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Last Updated: 3/19/24

Launching an S corporation in Alabama presents an enticing opportunity for business owners seeking the tax efficiencies of a pass-through entity and savings on self-employment taxes. An S corp, or Subchapter S corporation, is a federal designation that allows profits, and certain losses, to be passed directly to shareholders, avoiding the double taxation typically seen with C corporations. This guide is designed to simplify the process of establishing an S corp in Alabama, shedding light on the requirements that come into play.

For Alabama entrepreneurs, whether you’re operating as a limited liability company (LLC) looking to optimize your tax situation, or a traditional corporation aiming to avoid double taxation on your earnings, the S corp election offers a pathway to potentially significant tax savings. As we explore the steps to starting your S corp in Alabama, we’ll provide detailed insights into the benefits, the necessary documentation, and key considerations to help ensure your business positions itself for sustainable growth and success.

Alabama S Corp Filing Requirements

To become an S corp, you must first meet the filing requirements of the Internal Revenue Code. To qualify for S corporation status, your company must:

  • Be a domestic LLC or corporation
  • Have no more than 100 shareholders or members (“shareholders” is the term for owners of a corporation, while “members” is the term for owners of an LLC)
  • Only have one class of stock
  • Not be an ineligible corporation, such as certain financial institutions, insurance companies, and domestic international sales corporations
  • Have only allowable shareholders or members, which includes individuals, certain trusts, and estates. The shareholders/members may not be partnerships, corporations, or non-resident aliens. A nonresident alien is an alien who has not passed the green card test or the substantial presence test.

Business entities that fall within these parameters can become an S corp. 

Considerations for S Corp Taxes in Alabama

In an S corp, the business itself doesn’t usually pay federal income taxes, just the individual owners. But what about Alabama income taxes?

If the federal government accepts your business as an S corp for federal income tax purposes, Alabama also accepts it as an S corp for state income tax purposes. That means that an S corp won’t pay state income taxes on its profits, just its owners. However, you must submit Form 20S to the state government for it to accept your business as an S corp.

How to Start an S Corp in Alabama

Before you can get your S corp off the ground, you’ll need to create either a limited liability company (LLC) or a C corporation (the default form of corporation) if you haven’t already done so. Then, you’ll file an election form with the IRS.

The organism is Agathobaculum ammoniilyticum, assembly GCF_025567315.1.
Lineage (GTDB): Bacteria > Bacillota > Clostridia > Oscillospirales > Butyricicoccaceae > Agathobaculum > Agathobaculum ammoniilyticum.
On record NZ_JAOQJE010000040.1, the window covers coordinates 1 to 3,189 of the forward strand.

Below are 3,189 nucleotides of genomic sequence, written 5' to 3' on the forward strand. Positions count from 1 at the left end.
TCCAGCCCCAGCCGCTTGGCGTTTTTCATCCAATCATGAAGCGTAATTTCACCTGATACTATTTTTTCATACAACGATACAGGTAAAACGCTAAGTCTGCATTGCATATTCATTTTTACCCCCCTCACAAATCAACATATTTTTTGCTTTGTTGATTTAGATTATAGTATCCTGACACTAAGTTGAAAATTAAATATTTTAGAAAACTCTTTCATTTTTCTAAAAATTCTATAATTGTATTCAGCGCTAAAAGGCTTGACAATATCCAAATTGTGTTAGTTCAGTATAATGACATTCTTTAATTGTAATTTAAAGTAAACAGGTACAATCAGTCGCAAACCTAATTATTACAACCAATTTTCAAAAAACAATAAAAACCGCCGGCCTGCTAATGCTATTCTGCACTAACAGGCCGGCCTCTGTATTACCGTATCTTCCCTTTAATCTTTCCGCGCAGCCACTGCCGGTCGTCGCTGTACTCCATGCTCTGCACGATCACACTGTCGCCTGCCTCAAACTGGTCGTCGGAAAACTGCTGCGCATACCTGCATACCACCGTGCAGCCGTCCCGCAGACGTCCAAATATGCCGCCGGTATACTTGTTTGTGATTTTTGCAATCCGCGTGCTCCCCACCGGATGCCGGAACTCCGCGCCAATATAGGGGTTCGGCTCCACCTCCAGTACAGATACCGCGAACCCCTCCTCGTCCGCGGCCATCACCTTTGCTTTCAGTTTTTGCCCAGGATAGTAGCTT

Starting an Alabama LLC

  1. Name your Alabama LLC
  2. Appoint a registered agent in Alabama
  3. File an Alabama Certificate of Formation
  4. Create an Alabama operating agreement
  5. Apply for an EIN
  6. Apply for S Corp status with IRS Form 2553

For more details on these steps and more, visit our “Start an Alabama LLC” page.

Starting an Alabama Corporation

  1. Name your Alabama corporation
  2. Appoint Directors
  3. Choose an Alabama Registered Agent
  4. File the Alabama Certificate of Incorporation
  5. Create Corporate Bylaws
  6. Draft a Shareholder Agreement
  7. Issue shares of stock
  8. Apply for Necessary Business Permits or Licenses
  9. File for an EIN and review tax requirements
  10. Submit Your Corporation’s First Annual Report
  11. Apply for S Corp status with IRS Form 2553

If you’d rather form an Alabama corporation, there are more steps involved. Follow the instructions on our Alabama corporation page for guidance.

File the S corp election form 2553

When your LLC or C corporation formation is approved by the state, you need to file Form 2553, Election by a Small Business Corporation, with the IRS to get S corp status. 

The IRS requires that you complete and file your Form 2553: 

  • Within 75 days of the formation of your LLC or corporation, or no more than 75 days after the beginning of the tax year in which the election is to take effect


  • At any time during the tax year preceding the tax year the election is to take effect.

For LLCs wishing to file as an S corp: If your LLC is past the 75-day election deadline, you’ll also need to file Form 8832, Entity Classification Election, to elect to be taxed as a corporation. Then you would file both Form 8832 and Form 2553 together via USPS-certified mail. 

All of the shareholders or members must sign the consent statement portion of the form. For more information on when and how to file Form 2553, see the IRS website.

Keeping Your S Corp Compliant